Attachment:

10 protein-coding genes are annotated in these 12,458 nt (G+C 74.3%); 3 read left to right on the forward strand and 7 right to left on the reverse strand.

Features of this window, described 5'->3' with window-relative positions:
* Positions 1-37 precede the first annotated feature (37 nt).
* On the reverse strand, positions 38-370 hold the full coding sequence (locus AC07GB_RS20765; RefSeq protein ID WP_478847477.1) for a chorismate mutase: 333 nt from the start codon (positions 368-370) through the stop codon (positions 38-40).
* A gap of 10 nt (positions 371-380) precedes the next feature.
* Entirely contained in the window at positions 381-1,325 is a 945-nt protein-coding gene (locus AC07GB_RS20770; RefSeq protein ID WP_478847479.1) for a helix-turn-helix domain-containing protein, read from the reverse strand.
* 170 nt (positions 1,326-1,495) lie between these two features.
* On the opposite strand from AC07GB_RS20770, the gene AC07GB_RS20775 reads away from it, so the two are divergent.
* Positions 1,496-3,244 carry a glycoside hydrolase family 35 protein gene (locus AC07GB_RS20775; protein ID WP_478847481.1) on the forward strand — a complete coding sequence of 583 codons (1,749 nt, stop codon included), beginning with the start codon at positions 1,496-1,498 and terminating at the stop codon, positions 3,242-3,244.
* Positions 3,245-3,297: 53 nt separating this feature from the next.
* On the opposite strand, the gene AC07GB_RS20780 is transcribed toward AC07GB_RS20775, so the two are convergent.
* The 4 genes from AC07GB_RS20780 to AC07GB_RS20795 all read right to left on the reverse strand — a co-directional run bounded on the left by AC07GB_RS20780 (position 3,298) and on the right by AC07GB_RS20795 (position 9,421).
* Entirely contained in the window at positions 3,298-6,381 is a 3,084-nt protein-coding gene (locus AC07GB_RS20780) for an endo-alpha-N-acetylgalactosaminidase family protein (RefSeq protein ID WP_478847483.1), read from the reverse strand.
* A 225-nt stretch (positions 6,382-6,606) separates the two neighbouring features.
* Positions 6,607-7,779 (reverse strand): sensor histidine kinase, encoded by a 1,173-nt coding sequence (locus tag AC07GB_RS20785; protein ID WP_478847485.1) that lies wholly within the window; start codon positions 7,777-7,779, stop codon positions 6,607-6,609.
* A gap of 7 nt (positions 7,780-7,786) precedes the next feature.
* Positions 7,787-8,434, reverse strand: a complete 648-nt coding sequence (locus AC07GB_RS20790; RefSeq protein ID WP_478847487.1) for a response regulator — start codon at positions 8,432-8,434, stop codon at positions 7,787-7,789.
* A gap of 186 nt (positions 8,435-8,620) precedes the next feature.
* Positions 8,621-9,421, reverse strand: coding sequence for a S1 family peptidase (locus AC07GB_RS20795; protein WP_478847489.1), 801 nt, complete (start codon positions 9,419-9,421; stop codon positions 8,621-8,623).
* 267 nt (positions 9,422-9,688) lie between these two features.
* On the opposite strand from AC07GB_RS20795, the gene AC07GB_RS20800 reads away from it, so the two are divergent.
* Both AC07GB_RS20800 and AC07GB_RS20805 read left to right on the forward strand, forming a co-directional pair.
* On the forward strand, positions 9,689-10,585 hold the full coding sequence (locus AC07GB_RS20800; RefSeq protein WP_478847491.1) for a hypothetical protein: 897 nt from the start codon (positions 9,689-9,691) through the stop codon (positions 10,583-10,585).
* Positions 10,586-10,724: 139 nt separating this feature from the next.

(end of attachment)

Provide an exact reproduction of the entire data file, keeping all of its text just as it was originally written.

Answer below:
10 protein-coding genes are annotated in these 12,458 nt (G+C 74.3%); 3 read left to right on the forward strand and 7 right to left on the reverse strand.

Features of this window, described 5'->3' with window-relative positions:
* Positions 1-37 precede the first annotated feature (37 nt).
* On the reverse strand, positions 38-370 hold the full coding sequence (locus AC07GB_RS20765; RefSeq protein ID WP_478847477.1) for a chorismate mutase: 333 nt from the start codon (positions 368-370) through the stop codon (positions 38-40).
* A gap of 10 nt (positions 371-380) precedes the next feature.
* Entirely contained in the window at positions 381-1,325 is a 945-nt protein-coding gene (locus AC07GB_RS20770; RefSeq protein ID WP_478847479.1) for a helix-turn-helix domain-containing protein, read from the reverse strand.
* 170 nt (positions 1,326-1,495) lie between these two features.
* On the opposite strand from AC07GB_RS20770, the gene AC07GB_RS20775 reads away from it, so the two are divergent.
* Positions 1,496-3,244 carry a glycoside hydrolase family 35 protein gene (locus AC07GB_RS20775; protein ID WP_478847481.1) on the forward strand — a complete coding sequence of 583 codons (1,749 nt, stop codon included), beginning with the start codon at positions 1,496-1,498 and terminating at the stop codon, positions 3,242-3,244.
* Positions 3,245-3,297: 53 nt separating this feature from the next.
* On the opposite strand, the gene AC07GB_RS20780 is transcribed toward AC07GB_RS20775, so the two are convergent.
* The 4 genes from AC07GB_RS20780 to AC07GB_RS20795 all read right to left on the reverse strand — a co-directional run bounded on the left by AC07GB_RS20780 (position 3,298) and on the right by AC07GB_RS20795 (position 9,421).
* Entirely contained in the window at positions 3,298-6,381 is a 3,084-nt protein-coding gene (locus AC07GB_RS20780) for an endo-alpha-N-acetylgalactosaminidase family protein (RefSeq protein ID WP_478847483.1), read from the reverse strand.
* A 225-nt stretch (positions 6,382-6,606) separates the two neighbouring features.
* Positions 6,607-7,779 (reverse strand): sensor histidine kinase, encoded by a 1,173-nt coding sequence (locus tag AC07GB_RS20785; protein ID WP_478847485.1) that lies wholly within the window; start codon positions 7,777-7,779, stop codon positions 6,607-6,609.
* A gap of 7 nt (positions 7,780-7,786) precedes the next feature.
* Positions 7,787-8,434, reverse strand: a complete 648-nt coding sequence (locus AC07GB_RS20790; RefSeq protein ID WP_478847487.1) for a response regulator — start codon at positions 8,432-8,434, stop codon at positions 7,787-7,789.
* A gap of 186 nt (positions 8,435-8,620) precedes the next feature.
* Positions 8,621-9,421, reverse strand: coding sequence for a S1 family peptidase (locus AC07GB_RS20795; protein WP_478847489.1), 801 nt, complete (start codon positions 9,419-9,421; stop codon positions 8,621-8,623).
* 267 nt (positions 9,422-9,688) lie between these two features.
* On the opposite strand from AC07GB_RS20795, the gene AC07GB_RS20800 reads away from it, so the two are divergent.
* Both AC07GB_RS20800 and AC07GB_RS20805 read left to right on the forward strand, forming a co-directional pair.
* On the forward strand, positions 9,689-10,585 hold the full coding sequence (locus AC07GB_RS20800; RefSeq protein WP_478847491.1) for a hypothetical protein: 897 nt from the start codon (positions 9,689-9,691) through the stop codon (positions 10,583-10,585).
* Positions 10,586-10,724: 139 nt separating this feature from the next.